30 Jun 2016 – CSDs must have effective and transparent rules in place to manage a participant’s default. To ensure that this is the case, the EU Regulation on CSDs (CSDR) foresees the adoption by ESMA of supervisory guidelines on CSD participant default rules and procedures. Draft guidelines were issued by ESMA on 31 May.
In its response to the ESMA consultation, ECSDA makes the following recommendations:
1. The upcoming ESMA guidelines should not result in CSDs implementing different rules on participant defaults than other operators of payment or clearing systems
Participant default rules and procedures are closely related to existing rules on finality and insolvency. In principle, these rules all apply equally to all operators of payment, clearing and settlement systems. It is therefore important that the adoption of guidelines on CSD participant default rules and procedures by ESMA does not result in a situation where CSDs would have to apply different rules from other market infrastructure operators.
2. The ESMA guidelines should distinguish more clearly between non-bank CSDs and CSDs authorised to provide banking type ancillary services
Unlike CCPs and commercial banks, CSDs are not expected to use their own financial resources in relation to the management of a participant default. The ESMA guidelines should be redrafted to more clearly reflect this fact, and should clearly specify when certain actions or procedures are expected to be used by CSDs authorised to provide banking type ancillary services.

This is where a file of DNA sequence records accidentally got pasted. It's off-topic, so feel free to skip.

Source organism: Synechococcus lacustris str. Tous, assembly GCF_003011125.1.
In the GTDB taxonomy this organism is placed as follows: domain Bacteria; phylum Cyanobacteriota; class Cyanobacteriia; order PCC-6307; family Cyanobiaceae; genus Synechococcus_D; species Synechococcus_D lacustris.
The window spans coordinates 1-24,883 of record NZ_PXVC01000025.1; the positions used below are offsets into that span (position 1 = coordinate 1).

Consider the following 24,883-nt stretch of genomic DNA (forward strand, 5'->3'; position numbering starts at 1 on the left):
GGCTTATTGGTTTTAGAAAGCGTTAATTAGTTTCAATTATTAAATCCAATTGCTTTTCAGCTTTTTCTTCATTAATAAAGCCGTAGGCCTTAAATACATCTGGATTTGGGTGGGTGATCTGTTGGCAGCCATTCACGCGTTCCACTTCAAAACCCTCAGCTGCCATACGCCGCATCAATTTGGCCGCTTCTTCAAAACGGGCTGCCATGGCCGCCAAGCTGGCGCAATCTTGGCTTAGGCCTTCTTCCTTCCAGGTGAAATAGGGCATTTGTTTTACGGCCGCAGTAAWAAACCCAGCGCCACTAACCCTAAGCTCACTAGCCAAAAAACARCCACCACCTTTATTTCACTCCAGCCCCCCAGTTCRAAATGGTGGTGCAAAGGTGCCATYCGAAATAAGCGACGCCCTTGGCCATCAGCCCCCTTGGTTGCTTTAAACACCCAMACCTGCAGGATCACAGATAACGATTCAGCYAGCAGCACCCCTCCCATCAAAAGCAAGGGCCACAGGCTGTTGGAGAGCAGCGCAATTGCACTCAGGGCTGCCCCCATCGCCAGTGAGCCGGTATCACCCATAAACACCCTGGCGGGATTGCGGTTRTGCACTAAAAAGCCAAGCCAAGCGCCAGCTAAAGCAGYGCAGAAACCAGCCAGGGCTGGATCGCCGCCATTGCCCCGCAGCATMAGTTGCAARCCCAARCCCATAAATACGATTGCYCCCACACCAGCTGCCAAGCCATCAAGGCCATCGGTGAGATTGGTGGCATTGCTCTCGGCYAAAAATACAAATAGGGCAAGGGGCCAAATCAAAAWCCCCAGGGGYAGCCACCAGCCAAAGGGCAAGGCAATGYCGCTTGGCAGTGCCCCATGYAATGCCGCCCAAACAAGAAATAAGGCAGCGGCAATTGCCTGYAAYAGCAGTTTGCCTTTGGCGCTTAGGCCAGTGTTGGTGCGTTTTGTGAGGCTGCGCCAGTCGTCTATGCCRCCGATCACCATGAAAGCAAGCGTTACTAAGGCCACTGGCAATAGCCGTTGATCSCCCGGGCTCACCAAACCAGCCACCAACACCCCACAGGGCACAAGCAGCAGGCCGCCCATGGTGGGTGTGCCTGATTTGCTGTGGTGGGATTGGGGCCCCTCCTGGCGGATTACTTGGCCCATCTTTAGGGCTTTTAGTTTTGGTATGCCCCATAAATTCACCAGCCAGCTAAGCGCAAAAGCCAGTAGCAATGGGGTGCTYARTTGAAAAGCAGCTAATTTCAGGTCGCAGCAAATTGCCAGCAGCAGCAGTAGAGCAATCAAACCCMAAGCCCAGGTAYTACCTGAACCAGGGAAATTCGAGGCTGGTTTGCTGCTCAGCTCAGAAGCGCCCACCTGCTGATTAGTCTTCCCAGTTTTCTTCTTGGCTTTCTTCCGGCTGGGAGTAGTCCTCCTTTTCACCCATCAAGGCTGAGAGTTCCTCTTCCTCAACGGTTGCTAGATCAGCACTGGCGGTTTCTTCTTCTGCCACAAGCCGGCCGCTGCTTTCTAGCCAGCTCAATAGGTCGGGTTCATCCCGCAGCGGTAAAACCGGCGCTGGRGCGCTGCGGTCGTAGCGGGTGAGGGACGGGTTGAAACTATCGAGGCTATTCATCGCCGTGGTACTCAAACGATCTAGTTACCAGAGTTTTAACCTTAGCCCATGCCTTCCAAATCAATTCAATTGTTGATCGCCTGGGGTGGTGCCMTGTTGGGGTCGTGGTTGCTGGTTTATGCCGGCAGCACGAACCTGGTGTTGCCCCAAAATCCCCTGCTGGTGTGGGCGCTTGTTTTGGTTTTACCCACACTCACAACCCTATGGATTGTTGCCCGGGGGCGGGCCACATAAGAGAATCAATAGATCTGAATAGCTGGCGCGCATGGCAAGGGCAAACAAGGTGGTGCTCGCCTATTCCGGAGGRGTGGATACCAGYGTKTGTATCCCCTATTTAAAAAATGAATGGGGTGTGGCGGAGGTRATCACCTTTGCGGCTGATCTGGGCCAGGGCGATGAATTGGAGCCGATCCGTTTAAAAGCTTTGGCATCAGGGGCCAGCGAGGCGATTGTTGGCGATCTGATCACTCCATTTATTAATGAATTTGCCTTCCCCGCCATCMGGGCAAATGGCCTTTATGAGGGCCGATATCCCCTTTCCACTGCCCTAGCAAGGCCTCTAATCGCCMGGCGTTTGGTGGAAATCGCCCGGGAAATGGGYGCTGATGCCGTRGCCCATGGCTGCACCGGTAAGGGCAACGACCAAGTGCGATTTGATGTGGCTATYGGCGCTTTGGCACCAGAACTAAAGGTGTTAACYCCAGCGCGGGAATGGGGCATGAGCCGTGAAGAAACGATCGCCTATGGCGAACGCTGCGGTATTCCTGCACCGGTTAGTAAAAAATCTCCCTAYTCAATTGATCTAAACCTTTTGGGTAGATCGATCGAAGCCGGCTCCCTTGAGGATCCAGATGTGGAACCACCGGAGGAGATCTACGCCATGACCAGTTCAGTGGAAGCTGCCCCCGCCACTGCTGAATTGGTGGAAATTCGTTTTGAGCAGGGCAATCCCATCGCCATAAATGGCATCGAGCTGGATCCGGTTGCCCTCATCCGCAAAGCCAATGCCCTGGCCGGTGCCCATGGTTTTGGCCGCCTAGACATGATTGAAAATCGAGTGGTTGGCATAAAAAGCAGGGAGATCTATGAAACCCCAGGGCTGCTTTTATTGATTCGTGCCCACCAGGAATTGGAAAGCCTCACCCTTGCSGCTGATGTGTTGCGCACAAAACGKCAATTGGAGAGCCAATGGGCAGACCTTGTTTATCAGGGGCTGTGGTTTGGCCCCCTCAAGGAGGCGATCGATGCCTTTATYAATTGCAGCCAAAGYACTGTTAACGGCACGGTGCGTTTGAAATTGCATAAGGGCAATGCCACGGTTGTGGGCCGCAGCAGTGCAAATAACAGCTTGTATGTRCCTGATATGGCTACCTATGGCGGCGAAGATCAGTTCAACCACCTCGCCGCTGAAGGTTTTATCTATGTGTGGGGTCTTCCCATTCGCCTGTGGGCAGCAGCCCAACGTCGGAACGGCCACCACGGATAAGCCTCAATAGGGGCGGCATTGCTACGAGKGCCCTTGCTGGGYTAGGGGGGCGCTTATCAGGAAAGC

3. The ESMA guidelines should be redrafted to avoid potential conflicts with national law
ECSDA is concerned that some of the “minimum requirements” specified in the guidelines may occasionally conflict with national law. This could be the case with insolvency law, local law implementing the Settlement Finality Directive (SFD), and/or legal provisions on professional secrecy duties. Despite steps taken by Council Regulation 1346/2000 on insolvency proceedings, insolvency law is not harmonised across EU jurisdictions and national rules typically impose strong restrictions on the possibility for counterparties of the defaulting entity to take unilateral decisions. ESMA should thus be aware that, in cases where there is a potential conflict between national law and the proposed guidelines, CSDs may be prevented from implementing the guidelines in full. In some countries for instance, a CSD risks infringing the law if it terminates a participation agreement solely on the basis of a default declaration.